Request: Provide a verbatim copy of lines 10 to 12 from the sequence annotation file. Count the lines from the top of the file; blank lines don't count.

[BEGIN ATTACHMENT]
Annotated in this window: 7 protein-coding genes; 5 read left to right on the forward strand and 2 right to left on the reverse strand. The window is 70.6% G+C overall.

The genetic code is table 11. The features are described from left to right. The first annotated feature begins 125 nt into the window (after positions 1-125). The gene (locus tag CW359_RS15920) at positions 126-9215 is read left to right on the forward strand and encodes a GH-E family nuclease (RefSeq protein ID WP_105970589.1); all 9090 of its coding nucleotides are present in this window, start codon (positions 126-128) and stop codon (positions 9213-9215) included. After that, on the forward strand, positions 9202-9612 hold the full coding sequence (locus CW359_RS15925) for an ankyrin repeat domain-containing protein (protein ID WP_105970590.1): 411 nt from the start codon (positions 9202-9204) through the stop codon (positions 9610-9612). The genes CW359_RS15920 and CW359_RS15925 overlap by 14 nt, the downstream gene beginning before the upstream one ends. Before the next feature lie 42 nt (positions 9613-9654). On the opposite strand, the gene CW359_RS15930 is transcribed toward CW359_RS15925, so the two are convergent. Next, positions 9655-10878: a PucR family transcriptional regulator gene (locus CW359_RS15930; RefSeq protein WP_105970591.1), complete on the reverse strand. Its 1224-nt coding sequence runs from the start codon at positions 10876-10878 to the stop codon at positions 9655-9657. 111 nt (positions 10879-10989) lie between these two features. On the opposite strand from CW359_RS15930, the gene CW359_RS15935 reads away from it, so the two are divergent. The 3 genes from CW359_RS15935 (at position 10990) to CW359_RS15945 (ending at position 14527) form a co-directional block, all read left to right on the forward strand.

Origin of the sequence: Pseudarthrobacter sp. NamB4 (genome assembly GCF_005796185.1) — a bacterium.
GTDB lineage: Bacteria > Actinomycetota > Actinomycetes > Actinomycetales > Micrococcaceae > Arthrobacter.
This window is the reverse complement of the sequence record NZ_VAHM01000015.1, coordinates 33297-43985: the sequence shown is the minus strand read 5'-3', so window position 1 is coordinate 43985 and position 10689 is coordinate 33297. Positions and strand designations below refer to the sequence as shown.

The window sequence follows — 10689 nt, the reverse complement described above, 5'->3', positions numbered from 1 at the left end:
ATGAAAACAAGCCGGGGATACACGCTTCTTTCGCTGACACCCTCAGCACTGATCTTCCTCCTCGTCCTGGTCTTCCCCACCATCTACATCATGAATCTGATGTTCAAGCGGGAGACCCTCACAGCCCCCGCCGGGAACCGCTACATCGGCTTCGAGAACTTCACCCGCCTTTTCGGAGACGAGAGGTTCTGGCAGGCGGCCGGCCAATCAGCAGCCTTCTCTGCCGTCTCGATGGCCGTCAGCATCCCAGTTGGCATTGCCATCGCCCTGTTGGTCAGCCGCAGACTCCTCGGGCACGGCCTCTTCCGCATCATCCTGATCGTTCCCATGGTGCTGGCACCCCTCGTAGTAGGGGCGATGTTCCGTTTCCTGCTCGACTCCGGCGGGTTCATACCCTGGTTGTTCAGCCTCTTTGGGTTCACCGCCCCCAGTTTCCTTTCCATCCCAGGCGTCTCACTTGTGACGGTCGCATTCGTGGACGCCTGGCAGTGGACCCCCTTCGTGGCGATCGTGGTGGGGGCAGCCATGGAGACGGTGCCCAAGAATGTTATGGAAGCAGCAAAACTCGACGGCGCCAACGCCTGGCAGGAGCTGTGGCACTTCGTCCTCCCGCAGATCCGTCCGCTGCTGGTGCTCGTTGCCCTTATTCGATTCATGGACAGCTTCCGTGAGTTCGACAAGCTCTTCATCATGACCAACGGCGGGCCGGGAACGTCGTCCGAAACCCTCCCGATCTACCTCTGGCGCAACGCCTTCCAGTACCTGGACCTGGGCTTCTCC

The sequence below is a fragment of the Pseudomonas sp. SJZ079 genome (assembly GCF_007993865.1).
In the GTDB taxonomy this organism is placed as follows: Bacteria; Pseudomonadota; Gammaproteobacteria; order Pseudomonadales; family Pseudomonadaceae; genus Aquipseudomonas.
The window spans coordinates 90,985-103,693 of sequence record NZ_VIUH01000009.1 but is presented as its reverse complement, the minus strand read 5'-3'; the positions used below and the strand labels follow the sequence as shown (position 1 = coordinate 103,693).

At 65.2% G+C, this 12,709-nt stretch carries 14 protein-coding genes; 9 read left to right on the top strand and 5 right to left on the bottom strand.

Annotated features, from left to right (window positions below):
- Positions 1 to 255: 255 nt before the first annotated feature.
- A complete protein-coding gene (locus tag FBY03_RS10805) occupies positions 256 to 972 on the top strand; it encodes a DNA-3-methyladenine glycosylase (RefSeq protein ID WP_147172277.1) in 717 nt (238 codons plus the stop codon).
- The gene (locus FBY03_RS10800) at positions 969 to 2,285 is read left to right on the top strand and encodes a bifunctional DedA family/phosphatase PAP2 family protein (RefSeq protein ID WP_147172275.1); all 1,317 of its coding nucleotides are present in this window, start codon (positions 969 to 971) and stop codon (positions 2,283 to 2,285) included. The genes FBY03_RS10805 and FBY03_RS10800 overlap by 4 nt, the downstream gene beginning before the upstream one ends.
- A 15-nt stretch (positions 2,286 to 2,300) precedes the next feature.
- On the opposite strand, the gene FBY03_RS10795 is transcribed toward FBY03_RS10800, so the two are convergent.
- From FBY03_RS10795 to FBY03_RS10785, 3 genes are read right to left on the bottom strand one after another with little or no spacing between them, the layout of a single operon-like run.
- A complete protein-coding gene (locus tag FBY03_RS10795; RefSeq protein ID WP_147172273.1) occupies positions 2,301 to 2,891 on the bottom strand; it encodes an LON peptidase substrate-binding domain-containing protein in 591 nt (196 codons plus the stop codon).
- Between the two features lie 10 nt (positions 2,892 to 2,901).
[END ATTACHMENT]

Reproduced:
The window spans coordinates 90,985-103,693 of sequence record NZ_VIUH01000009.1 but is presented as its reverse complement, the minus strand read 5'-3'; the positions used below and the strand labels follow the sequence as shown (position 1 = coordinate 103,693).

At 65.2% G+C, this 12,709-nt stretch carries 14 protein-coding genes; 9 read left to right on the top strand and 5 right to left on the bottom strand.

Annotated features, from left to right (window positions below):